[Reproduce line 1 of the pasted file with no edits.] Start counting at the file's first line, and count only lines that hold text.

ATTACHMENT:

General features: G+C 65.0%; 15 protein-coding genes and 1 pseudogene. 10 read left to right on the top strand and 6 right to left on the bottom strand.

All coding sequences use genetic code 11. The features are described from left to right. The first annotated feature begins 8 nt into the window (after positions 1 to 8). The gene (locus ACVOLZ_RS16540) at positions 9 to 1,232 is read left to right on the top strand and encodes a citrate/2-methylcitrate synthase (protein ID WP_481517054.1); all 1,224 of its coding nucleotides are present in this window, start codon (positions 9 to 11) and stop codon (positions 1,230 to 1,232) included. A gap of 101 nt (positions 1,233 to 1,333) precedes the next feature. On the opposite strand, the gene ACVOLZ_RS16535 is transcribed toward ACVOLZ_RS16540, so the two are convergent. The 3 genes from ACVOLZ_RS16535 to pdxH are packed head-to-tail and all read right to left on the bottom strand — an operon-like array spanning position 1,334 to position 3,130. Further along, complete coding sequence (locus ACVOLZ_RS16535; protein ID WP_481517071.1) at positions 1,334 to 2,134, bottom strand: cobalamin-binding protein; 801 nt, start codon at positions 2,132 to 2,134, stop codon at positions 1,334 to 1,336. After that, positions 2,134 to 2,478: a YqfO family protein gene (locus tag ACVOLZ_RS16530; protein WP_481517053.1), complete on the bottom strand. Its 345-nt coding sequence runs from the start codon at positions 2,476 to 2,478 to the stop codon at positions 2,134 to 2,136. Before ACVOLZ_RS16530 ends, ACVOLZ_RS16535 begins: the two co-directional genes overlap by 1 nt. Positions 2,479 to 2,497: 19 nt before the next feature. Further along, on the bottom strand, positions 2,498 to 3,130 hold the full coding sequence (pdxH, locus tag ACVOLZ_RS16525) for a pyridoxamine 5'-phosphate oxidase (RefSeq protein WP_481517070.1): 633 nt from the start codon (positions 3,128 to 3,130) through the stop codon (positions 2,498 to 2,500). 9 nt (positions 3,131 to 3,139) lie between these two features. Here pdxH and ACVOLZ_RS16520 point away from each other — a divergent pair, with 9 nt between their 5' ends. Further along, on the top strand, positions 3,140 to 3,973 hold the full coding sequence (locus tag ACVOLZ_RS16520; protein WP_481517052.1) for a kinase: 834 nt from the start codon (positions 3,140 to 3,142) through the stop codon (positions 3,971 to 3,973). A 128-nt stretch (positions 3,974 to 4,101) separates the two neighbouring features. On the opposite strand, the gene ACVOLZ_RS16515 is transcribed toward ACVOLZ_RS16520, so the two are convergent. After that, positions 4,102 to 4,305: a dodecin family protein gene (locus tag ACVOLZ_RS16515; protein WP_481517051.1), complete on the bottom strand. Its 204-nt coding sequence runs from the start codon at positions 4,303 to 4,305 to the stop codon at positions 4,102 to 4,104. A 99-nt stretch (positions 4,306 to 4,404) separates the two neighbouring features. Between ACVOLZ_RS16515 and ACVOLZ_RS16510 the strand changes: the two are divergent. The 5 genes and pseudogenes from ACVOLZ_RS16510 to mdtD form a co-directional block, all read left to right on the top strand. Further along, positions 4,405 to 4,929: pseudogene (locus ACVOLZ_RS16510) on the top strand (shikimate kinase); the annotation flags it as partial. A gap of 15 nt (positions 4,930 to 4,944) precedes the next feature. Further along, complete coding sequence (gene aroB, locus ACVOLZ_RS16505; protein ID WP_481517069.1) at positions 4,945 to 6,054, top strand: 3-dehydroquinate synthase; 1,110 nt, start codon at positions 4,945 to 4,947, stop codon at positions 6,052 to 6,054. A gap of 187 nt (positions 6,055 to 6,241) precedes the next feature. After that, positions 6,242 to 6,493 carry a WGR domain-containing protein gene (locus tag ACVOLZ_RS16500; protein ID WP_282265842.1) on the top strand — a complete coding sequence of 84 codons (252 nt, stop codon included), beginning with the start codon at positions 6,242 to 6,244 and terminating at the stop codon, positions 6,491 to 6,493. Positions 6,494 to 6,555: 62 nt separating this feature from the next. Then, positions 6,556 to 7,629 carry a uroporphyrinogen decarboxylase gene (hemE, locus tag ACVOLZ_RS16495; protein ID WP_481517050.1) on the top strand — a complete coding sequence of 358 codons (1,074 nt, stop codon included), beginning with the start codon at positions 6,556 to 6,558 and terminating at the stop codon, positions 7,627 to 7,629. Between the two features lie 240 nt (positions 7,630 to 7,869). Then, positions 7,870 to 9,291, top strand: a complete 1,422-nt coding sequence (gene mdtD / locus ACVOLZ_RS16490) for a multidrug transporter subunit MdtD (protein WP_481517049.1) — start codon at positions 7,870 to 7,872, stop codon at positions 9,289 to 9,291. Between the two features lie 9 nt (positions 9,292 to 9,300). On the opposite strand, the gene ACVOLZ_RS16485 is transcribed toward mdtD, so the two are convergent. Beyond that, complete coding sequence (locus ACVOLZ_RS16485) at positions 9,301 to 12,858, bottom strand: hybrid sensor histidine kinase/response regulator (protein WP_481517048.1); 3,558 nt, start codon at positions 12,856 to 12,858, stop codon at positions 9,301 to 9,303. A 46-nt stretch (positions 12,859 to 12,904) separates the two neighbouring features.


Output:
General features: G+C 65.0%; 15 protein-coding genes and 1 pseudogene. 10 read left to right on the top strand and 6 right to left on the bottom strand.